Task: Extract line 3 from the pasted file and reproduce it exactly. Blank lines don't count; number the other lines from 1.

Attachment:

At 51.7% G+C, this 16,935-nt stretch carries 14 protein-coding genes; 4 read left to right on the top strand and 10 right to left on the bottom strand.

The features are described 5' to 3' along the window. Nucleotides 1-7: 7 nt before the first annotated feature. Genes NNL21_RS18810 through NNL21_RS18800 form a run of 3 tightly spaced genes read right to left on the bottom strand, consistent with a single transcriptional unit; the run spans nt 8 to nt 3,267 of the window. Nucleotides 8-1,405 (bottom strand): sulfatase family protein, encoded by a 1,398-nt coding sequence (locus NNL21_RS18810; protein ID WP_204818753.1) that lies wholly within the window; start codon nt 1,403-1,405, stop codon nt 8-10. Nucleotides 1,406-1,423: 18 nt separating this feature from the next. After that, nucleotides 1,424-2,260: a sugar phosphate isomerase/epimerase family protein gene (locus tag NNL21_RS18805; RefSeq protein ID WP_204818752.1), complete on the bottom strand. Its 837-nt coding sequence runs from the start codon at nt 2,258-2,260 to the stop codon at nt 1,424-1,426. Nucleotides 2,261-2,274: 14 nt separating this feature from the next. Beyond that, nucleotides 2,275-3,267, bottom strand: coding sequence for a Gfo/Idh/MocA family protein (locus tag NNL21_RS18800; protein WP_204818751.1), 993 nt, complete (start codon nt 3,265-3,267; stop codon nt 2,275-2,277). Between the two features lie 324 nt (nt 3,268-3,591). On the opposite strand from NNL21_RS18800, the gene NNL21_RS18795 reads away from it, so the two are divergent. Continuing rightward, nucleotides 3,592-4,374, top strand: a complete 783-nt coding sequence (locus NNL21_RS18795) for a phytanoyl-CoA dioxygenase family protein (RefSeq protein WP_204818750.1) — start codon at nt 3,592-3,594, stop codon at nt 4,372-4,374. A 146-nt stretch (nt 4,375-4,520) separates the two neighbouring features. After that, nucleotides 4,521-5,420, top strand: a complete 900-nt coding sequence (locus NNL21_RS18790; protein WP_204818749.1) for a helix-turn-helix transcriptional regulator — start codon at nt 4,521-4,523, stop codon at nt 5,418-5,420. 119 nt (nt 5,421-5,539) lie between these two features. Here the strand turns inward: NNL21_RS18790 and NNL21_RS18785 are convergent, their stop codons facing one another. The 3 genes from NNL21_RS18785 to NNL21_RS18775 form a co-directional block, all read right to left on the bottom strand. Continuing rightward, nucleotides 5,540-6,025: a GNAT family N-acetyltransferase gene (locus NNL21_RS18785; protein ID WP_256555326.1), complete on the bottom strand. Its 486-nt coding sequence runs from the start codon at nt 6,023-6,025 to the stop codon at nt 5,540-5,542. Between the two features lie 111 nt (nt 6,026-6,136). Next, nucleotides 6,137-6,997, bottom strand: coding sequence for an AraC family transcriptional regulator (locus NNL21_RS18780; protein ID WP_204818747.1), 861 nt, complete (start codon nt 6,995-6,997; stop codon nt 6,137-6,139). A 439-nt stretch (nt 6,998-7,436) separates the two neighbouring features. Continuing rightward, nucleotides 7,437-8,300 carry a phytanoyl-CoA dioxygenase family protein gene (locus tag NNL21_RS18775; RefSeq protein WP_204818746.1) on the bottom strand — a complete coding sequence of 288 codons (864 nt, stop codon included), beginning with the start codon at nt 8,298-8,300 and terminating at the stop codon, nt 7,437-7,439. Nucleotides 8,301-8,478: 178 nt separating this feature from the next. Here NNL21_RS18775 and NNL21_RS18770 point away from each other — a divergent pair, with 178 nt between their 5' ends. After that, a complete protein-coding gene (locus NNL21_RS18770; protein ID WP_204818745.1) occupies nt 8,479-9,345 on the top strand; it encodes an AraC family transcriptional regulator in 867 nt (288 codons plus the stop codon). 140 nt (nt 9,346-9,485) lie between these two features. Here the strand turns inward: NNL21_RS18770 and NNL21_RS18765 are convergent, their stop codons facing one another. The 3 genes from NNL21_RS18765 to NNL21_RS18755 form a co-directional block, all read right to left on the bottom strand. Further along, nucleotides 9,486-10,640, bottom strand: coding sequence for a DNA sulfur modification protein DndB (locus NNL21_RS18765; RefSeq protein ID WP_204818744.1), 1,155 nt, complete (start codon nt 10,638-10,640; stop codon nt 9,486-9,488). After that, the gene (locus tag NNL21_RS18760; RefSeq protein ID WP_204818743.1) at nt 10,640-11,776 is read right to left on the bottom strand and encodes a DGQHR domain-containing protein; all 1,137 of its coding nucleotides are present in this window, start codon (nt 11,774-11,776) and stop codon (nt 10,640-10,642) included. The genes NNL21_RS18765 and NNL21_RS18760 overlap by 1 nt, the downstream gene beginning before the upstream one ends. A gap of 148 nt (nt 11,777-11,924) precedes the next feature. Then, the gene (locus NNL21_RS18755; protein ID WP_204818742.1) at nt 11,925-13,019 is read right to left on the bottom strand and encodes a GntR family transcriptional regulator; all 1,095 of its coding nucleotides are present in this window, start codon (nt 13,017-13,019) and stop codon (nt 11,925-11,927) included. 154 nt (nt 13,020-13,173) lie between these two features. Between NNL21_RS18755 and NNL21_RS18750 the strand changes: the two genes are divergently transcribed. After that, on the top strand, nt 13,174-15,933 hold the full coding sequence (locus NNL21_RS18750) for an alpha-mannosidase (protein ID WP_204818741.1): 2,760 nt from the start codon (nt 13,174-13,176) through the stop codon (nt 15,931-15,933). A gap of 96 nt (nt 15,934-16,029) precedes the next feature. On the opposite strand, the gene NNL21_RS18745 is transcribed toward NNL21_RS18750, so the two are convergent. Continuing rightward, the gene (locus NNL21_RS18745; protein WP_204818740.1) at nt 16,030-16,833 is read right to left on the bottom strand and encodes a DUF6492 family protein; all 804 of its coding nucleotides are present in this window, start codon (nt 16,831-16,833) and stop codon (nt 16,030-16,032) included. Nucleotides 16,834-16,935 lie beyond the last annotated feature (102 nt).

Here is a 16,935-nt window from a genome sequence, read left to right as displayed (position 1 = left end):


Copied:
Here is a 16,935-nt window from a genome sequence, read left to right as displayed (position 1 = left end):